Consultant Psychiatrist


Habit reversal







Our 12 year old patient was delighted when her previously troublesome chronic atopic eczema quickly cleared using habit reversal for habitual scratching using The Combined Approach. We asked her what part of the treatment programme had been most important for her.

“Becoming aware of what I was doing!” she replied. She had been using her tally counter to count her scratching for five weeks – during the first week without habit reversal, then with habit reversal and optimal topical treatment for four more weeks.

Habit formation

When she had first come with her mother to meet us, we had explained how any habit starts. If anything is repeated often enough, it can become a habit: then doing it becomes what is called “second nature” to us. 

We learn something, and once learnt, it becomes a habit and it can happen automatically, without thinking, sometimes prompted by times, situations, activities or frames of mind. We do not notice what is happening – neither do those around us, if they too get used to what is happening. 

This way of getting into a habit of doing something is a really useful trick our mind is able to help us with. With regular practice we get good at doing something – and then we discover we can do it even while we are thinking about something else: clever!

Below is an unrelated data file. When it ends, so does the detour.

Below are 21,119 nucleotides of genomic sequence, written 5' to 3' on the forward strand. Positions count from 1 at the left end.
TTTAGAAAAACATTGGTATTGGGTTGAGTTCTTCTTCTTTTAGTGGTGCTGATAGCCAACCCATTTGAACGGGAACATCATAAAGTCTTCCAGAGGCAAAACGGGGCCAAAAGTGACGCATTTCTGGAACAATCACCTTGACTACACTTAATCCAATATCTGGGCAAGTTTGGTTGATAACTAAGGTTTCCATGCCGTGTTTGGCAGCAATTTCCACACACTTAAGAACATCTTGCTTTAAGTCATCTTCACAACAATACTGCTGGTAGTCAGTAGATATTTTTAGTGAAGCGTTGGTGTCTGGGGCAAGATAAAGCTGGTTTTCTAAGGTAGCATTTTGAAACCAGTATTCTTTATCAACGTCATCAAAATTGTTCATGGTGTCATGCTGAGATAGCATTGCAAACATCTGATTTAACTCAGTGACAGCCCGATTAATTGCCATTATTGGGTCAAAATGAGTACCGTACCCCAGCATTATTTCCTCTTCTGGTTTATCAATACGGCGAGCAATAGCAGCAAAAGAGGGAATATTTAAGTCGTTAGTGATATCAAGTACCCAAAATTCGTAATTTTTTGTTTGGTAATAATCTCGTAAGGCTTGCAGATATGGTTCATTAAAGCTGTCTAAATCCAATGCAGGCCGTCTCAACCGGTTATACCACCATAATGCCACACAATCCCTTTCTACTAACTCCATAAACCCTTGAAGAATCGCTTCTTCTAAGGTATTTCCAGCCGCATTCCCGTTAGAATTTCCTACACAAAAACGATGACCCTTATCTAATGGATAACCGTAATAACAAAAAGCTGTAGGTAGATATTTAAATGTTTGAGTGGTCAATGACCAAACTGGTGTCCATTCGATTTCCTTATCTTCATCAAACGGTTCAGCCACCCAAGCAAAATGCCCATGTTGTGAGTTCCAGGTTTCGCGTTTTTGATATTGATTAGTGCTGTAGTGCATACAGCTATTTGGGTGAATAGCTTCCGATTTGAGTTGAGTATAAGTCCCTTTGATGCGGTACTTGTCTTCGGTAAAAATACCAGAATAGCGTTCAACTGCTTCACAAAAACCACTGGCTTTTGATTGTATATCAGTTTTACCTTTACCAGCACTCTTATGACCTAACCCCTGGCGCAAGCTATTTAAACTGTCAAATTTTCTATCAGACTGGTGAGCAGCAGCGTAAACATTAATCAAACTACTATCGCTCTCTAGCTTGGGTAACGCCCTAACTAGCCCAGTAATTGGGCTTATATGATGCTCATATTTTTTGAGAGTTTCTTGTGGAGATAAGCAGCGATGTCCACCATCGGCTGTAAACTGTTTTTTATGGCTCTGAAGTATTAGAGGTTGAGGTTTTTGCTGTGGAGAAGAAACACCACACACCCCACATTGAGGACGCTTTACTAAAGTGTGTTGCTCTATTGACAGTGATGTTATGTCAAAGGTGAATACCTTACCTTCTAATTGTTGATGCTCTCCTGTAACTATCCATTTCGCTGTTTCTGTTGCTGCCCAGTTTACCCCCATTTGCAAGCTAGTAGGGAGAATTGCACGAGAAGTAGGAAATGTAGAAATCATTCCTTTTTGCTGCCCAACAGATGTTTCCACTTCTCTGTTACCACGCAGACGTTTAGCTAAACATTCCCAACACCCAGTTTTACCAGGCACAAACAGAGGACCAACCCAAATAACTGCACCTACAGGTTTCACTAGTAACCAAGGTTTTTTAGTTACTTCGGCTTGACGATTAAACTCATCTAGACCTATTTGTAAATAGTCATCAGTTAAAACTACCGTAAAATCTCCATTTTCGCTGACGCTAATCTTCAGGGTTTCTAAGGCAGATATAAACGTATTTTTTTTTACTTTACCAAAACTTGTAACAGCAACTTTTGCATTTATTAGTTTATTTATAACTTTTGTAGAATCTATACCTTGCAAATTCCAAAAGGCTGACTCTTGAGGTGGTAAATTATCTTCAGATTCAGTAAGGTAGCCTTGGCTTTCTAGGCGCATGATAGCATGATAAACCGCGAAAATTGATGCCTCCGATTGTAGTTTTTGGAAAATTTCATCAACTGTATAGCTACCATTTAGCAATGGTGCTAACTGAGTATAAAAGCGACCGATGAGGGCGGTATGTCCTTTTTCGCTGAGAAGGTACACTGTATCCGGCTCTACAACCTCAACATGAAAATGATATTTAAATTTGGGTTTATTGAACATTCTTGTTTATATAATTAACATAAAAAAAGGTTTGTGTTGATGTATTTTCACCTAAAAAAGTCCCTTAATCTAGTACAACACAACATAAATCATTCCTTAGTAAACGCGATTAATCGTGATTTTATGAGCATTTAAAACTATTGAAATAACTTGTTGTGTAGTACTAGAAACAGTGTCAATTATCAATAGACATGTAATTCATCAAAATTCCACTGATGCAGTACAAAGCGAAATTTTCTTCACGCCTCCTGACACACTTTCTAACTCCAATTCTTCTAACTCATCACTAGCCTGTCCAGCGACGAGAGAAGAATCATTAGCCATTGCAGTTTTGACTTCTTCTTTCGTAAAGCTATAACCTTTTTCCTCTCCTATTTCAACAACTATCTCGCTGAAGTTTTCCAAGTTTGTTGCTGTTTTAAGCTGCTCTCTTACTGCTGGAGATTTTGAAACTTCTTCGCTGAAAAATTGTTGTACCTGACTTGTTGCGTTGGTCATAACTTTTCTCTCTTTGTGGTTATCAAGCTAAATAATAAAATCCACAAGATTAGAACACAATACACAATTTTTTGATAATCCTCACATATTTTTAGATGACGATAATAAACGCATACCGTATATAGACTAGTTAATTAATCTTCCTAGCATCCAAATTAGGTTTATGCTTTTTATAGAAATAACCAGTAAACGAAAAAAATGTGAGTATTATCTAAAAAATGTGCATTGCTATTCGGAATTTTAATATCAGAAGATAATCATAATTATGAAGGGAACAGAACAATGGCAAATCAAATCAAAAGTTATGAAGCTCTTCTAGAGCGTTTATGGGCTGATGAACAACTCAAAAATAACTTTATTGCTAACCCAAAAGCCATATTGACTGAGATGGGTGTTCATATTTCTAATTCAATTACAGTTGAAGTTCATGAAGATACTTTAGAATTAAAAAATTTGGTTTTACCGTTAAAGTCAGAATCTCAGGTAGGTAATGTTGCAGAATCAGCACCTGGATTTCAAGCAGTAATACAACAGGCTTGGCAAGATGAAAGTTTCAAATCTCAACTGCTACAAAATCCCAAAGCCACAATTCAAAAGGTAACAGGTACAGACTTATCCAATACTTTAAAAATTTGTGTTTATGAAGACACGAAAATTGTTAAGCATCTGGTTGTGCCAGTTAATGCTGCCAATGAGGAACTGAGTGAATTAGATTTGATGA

This is great for good habits. But if a habit is causing problems, it may need unlearning. This is where habit reversal comes in.

And the first thing with habit reversal is to bring the habit back into awareness. Only then can we learn a good replacement – and this can happen quite quickly, if the results please us.

Find out more about The Combined Approach to atopic eczema at



Dr Christopher Bridgett (DrB) is a specialist in Adult General Psychiatry who has also worked in Dermatology since being first introduced to Psychodermatology by Arthur Rook in 1971. Together with dermatologists Richard Staughton (London) and Peter Norén (Uppsala) he co-authored Atopic Skin Disease - A Manual for Practitioners, which sets out a behavioural approach for the successful management of atopic eczema. Now retired from both NHS and private practice, he continues to teach and advise at Chelsea & Westminster Hospital, London and runs an online community for both practitioners and patients interested in The Combined Approach to the treatment of atopic eczema:

2 Responses to Habit reversal for atopic eczema

  1. Nice article!

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